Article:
Monday, August 26, 2013

Ten Muslim Women Everyone Should Know

Fazeela Siddiqui, program manager for Women's Islamic Initiative in Spirituality and Equality (WISE), put together a list of ten of the most important Muslim women from the 7th century to the present for the Huffington Post. "Contrary to popular belief," she notes, "Muslim women have served as revolutionary and heroic leaders." Some, she says, "have been jailed, ridiculed and harangued for their activism; yet, their strength and faith always persevered." You can see a slideshow with pictures and a brief biography of each of the ten women.

Anousheh Ansairi, pictured above, is the first Muslim woman in space. Students could research these women and develop presentations. Below is a list of the women with their accomplishment. For many, I have provided a clickable link that will give you more information.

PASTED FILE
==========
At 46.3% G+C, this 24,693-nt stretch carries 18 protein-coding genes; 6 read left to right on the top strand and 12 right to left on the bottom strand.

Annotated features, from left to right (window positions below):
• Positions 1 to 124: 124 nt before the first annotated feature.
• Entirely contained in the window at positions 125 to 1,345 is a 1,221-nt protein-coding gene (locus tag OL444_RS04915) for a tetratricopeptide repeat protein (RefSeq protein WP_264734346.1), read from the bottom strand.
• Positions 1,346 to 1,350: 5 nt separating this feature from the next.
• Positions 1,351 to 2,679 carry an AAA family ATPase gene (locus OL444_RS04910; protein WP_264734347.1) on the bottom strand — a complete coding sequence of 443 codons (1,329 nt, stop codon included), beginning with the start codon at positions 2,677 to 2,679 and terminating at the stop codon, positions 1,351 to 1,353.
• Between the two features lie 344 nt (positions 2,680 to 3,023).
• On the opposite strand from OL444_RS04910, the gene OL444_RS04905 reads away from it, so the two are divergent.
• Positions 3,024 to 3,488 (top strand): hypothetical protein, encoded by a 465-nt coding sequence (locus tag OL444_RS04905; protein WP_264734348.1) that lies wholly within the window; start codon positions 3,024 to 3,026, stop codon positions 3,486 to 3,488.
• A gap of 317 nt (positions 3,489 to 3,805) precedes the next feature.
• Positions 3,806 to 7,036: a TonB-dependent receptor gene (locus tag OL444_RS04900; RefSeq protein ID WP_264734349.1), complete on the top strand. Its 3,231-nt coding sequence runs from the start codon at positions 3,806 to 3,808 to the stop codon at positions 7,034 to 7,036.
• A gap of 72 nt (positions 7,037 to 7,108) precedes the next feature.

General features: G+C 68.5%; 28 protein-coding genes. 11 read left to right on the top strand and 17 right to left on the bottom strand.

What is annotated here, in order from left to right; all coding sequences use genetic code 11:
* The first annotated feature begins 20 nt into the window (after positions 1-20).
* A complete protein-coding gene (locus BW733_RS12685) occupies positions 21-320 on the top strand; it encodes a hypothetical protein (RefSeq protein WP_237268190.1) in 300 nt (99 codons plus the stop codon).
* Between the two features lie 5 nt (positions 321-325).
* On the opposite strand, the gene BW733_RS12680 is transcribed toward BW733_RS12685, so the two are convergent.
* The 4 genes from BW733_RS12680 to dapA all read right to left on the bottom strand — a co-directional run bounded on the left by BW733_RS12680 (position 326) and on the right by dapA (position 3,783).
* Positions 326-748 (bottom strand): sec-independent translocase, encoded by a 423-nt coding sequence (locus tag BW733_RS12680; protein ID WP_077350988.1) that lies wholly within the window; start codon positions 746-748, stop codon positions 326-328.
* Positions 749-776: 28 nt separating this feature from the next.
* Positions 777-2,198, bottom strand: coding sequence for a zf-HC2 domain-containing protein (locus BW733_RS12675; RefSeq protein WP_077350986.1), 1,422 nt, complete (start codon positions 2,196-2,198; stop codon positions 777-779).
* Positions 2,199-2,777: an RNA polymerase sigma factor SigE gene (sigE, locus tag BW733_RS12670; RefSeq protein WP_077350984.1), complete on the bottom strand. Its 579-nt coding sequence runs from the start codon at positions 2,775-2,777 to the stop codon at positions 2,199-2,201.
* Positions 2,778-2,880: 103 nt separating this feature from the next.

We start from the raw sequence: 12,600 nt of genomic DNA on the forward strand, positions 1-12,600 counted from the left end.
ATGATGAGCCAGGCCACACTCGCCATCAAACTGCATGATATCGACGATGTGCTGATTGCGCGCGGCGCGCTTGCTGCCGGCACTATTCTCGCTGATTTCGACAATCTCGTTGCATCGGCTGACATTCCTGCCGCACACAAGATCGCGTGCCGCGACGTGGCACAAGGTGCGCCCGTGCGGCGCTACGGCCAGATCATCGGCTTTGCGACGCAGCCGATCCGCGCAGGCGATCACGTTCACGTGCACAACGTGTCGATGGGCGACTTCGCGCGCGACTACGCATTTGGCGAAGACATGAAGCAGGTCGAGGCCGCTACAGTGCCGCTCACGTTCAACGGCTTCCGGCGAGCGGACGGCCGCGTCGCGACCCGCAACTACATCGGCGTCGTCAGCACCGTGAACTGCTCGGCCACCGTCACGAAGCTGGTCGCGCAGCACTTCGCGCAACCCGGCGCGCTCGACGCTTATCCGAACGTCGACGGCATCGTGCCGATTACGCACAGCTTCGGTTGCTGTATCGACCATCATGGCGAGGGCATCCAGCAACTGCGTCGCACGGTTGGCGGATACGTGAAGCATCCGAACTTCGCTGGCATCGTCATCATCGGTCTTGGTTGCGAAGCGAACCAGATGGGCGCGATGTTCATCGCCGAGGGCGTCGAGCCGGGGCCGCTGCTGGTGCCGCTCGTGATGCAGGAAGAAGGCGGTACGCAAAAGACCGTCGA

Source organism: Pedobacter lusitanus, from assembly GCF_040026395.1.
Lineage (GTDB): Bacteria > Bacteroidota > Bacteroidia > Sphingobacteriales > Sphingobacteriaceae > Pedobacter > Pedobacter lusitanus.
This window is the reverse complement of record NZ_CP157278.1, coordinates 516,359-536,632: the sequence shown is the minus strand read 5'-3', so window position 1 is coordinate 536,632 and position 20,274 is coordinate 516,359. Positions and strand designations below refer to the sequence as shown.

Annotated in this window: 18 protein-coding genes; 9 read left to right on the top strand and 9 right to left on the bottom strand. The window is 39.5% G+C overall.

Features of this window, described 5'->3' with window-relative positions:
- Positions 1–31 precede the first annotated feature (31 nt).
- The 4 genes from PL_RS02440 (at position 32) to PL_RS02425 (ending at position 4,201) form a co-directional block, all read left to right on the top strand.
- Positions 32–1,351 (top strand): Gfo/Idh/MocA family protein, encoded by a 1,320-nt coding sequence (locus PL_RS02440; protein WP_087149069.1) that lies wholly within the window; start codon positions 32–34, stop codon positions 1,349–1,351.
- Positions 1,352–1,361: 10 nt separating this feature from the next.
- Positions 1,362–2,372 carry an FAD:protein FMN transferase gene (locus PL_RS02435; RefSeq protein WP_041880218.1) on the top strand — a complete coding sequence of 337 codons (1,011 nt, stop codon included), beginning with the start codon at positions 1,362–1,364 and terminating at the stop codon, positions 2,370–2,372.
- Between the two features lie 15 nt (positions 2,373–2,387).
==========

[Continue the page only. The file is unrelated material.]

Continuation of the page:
• Fatima al-Fihri:, (Morocco, unknown-880C.E.): founded of the oldest degree-granting university in the world? 
  • Nana Asma'u, (Nigeria, (1793-1864):  was one of the first advocates for Muslim women. 
  • Sultan Raziyya, India, 1205-1240): She was a Sultan of Delhi from 1336 to 1240. In the 19th century, she traveled throughout the Middle East and northern Africa educating women in poor and rural regions. 
  • Laleh Bakhtiar, USA, 1938-Present): Her “The Sublime Quran” is first translation by an American of the Quran into English. 
  • Shirin Ebadi, Iran, (1947-Present): the first Muslim woman to receive the Nobel Peace Prize for promoting democracy and human rights in Iran. 
  • Daisy Khan, (USA, 1958-Present): founded the Women’s Islamic Initiative in Spirituality and Equality (WISE) which works for women’s rights in Islam. 
  • Anousheh Ansari USA, (1966-Present): In 2006, she became the first Muslim woman to go into space. 
  • Dr. Amina Wadud (USA, 1952-Present): the first female imam to lead a mixed-congregation prayer.

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